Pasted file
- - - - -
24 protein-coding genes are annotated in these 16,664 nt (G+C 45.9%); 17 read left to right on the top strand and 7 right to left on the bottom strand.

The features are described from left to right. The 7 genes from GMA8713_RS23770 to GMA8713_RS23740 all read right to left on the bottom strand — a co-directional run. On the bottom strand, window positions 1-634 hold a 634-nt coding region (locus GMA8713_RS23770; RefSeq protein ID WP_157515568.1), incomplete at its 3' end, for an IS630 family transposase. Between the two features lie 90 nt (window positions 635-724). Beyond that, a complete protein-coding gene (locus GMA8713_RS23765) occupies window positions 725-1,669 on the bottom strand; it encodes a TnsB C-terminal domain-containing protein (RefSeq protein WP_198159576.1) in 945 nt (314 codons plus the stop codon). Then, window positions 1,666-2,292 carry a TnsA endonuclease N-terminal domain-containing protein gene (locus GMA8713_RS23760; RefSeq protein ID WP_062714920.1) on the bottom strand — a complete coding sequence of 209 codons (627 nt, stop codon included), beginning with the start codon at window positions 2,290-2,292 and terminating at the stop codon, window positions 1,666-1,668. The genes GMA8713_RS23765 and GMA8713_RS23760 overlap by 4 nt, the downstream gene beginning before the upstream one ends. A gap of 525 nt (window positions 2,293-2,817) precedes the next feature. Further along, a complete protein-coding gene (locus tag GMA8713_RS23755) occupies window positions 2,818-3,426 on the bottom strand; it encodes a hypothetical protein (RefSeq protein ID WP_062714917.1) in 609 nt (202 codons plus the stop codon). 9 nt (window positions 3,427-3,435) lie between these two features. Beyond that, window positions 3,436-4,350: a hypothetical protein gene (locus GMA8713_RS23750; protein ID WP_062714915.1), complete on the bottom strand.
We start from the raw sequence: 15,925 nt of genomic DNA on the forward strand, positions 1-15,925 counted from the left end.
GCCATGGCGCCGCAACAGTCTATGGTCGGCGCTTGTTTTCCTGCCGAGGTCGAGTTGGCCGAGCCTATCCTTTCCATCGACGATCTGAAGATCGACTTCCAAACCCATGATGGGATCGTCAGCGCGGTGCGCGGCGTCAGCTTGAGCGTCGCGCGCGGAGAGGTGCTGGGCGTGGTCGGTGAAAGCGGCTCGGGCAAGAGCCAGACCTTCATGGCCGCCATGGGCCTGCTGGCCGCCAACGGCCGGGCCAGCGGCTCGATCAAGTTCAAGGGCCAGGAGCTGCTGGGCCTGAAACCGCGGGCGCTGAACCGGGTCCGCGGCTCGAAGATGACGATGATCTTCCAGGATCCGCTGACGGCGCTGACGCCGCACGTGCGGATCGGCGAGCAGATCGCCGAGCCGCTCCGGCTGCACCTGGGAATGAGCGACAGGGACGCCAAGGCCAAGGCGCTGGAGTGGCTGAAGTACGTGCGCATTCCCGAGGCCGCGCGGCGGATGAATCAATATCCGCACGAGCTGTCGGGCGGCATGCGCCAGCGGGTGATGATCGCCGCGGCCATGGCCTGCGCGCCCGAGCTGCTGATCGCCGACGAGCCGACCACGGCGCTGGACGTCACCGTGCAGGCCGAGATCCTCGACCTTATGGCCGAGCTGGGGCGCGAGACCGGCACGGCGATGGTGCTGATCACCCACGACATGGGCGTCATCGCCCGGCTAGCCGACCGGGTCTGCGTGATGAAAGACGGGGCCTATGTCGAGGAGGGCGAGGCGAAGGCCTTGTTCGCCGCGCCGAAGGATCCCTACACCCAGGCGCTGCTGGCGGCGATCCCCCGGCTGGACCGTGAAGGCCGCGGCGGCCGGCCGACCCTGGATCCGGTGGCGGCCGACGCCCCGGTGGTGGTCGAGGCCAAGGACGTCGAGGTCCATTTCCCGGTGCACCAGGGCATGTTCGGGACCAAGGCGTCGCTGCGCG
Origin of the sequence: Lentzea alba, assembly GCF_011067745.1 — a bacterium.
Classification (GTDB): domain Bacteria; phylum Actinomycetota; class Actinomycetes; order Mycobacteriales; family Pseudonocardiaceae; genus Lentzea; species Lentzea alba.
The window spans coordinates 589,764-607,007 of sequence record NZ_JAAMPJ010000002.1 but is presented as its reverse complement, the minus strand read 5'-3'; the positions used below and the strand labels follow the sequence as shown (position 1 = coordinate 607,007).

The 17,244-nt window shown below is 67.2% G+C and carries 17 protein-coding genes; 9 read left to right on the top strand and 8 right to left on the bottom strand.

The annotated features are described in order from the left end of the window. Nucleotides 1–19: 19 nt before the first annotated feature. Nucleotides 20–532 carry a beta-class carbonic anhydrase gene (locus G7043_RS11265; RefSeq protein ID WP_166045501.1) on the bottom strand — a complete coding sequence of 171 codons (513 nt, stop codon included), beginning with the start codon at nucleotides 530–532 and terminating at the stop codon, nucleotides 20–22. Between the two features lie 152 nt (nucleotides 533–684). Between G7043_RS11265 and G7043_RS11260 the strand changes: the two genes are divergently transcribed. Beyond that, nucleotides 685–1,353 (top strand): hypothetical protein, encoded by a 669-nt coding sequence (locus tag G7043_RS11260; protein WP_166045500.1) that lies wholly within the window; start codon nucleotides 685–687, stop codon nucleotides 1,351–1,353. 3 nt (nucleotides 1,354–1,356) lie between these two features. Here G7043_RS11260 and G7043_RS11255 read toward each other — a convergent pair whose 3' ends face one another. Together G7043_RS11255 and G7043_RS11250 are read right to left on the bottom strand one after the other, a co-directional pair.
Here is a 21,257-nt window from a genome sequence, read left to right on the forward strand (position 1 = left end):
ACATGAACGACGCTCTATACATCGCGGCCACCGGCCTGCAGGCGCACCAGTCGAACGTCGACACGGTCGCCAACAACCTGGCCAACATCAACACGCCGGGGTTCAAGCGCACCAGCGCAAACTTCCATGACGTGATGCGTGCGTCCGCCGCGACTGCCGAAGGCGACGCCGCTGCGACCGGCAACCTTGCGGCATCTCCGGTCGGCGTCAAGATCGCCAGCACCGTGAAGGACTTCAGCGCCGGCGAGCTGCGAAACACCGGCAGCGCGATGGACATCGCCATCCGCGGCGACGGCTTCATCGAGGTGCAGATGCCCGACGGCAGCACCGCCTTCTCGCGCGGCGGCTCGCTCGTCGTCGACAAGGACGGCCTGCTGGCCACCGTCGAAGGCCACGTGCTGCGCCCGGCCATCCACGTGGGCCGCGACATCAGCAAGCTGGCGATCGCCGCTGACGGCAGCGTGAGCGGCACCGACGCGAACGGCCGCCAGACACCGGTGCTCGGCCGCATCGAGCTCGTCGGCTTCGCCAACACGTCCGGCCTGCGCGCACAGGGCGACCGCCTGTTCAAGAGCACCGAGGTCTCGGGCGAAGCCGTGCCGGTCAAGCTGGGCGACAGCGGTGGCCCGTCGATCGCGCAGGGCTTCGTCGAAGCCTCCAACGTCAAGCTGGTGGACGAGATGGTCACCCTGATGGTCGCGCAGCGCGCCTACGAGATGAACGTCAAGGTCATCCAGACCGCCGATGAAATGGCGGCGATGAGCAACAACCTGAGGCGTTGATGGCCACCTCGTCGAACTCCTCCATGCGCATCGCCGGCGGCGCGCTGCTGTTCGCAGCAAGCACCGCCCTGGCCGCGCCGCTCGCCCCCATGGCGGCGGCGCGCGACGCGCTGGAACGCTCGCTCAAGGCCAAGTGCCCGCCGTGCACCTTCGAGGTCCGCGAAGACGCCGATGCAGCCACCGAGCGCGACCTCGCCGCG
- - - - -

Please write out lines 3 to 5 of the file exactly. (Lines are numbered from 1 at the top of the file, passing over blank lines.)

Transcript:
We start from the raw sequence: 15,925 nt of genomic DNA on the forward strand, positions 1-15,925 counted from the left end.
GCCATGGCGCCGCAACAGTCTATGGTCGGCGCTTGTTTTCCTGCCGAGGTCGAGTTGGCCGAGCCTATCCTTTCCATCGACGATCTGAAGATCGACTTCCAAACCCATGATGGGATCGTCAGCGCGGTGCGCGGCGTCAGCTTGAGCGTCGCGCGCGGAGAGGTGCTGGGCGTGGTCGGTGAAAGCGGCTCGGGCAAGAGCCAGACCTTCATGGCCGCCATGGGCCTGCTGGCCGCCAACGGCCGGGCCAGCGGCTCGATCAAGTTCAAGGGCCAGGAGCTGCTGGGCCTGAAACCGCGGGCGCTGAACCGGGTCCGCGGCTCGAAGATGACGATGATCTTCCAGGATCCGCTGACGGCGCTGACGCCGCACGTGCGGATCGGCGAGCAGATCGCCGAGCCGCTCCGGCTGCACCTGGGAATGAGCGACAGGGACGCCAAGGCCAAGGCGCTGGAGTGGCTGAAGTACGTGCGCATTCCCGAGGCCGCGCGGCGGATGAATCAATATCCGCACGAGCTGTCGGGCGGCATGCGCCAGCGGGTGATGATCGCCGCGGCCATGGCCTGCGCGCCCGAGCTGCTGATCGCCGACGAGCCGACCACGGCGCTGGACGTCACCGTGCAGGCCGAGATCCTCGACCTTATGGCCGAGCTGGGGCGCGAGACCGGCACGGCGATGGTGCTGATCACCCACGACATGGGCGTCATCGCCCGGCTAGCCGACCGGGTCTGCGTGATGAAAGACGGGGCCTATGTCGAGGAGGGCGAGGCGAAGGCCTTGTTCGCCGCGCCGAAGGATCCCTACACCCAGGCGCTGCTGGCGGCGATCCCCCGGCTGGACCGTGAAGGCCGCGGCGGCCGGCCGACCCTGGATCCGGTGGCGGCCGACGCCCCGGTGGTGGTCGAGGCCAAGGACGTCGAGGTCCATTTCCCGGTGCACCAGGGCATGTTCGGGACCAAGGCGTCGCTGCGCG
Origin of the sequence: Lentzea alba, assembly GCF_011067745.1 — a bacterium.